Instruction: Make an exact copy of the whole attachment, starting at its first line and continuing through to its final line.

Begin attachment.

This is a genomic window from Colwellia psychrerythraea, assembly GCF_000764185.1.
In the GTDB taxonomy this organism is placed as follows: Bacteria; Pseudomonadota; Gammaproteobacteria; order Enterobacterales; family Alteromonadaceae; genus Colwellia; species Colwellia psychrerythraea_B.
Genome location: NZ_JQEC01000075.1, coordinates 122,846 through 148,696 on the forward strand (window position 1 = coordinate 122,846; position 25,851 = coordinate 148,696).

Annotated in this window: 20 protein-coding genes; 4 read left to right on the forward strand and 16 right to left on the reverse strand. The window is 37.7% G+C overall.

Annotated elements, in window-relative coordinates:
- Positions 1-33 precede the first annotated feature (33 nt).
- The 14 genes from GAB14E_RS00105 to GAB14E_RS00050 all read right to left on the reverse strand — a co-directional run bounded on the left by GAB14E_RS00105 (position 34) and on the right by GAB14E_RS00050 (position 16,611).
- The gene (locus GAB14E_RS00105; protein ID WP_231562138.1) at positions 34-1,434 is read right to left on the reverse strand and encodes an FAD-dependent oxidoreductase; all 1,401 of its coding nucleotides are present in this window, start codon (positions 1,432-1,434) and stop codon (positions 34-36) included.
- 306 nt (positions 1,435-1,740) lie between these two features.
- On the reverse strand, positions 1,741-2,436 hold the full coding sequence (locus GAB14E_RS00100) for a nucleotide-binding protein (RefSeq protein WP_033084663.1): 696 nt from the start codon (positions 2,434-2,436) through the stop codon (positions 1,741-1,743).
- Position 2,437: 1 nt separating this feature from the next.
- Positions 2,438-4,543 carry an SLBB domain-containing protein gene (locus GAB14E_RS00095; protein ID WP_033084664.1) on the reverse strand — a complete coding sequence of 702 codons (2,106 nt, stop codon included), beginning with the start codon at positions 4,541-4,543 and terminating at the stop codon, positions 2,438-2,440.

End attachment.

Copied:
This is a genomic window from Colwellia psychrerythraea, assembly GCF_000764185.1.
In the GTDB taxonomy this organism is placed as follows: Bacteria; Pseudomonadota; Gammaproteobacteria; order Enterobacterales; family Alteromonadaceae; genus Colwellia; species Colwellia psychrerythraea_B.
Genome location: NZ_JQEC01000075.1, coordinates 122,846 through 148,696 on the forward strand (window position 1 = coordinate 122,846; position 25,851 = coordinate 148,696).

Annotated in this window: 20 protein-coding genes; 4 read left to right on the forward strand and 16 right to left on the reverse strand. The window is 37.7% G+C overall.

Annotated elements, in window-relative coordinates:
- Positions 1-33 precede the first annotated feature (33 nt).
- The 14 genes from GAB14E_RS00105 to GAB14E_RS00050 all read right to left on the reverse strand — a co-directional run bounded on the left by GAB14E_RS00105 (position 34) and on the right by GAB14E_RS00050 (position 16,611).
- The gene (locus GAB14E_RS00105; protein ID WP_231562138.1) at positions 34-1,434 is read right to left on the reverse strand and encodes an FAD-dependent oxidoreductase; all 1,401 of its coding nucleotides are present in this window, start codon (positions 1,432-1,434) and stop codon (positions 34-36) included.
- 306 nt (positions 1,435-1,740) lie between these two features.
- On the reverse strand, positions 1,741-2,436 hold the full coding sequence (locus GAB14E_RS00100) for a nucleotide-binding protein (RefSeq protein WP_033084663.1): 696 nt from the start codon (positions 2,434-2,436) through the stop codon (positions 1,741-1,743).
- Position 2,437: 1 nt separating this feature from the next.
- Positions 2,438-4,543 carry an SLBB domain-containing protein gene (locus GAB14E_RS00095; protein ID WP_033084664.1) on the reverse strand — a complete coding sequence of 702 codons (2,106 nt, stop codon included), beginning with the start codon at positions 4,541-4,543 and terminating at the stop codon, positions 2,438-2,440.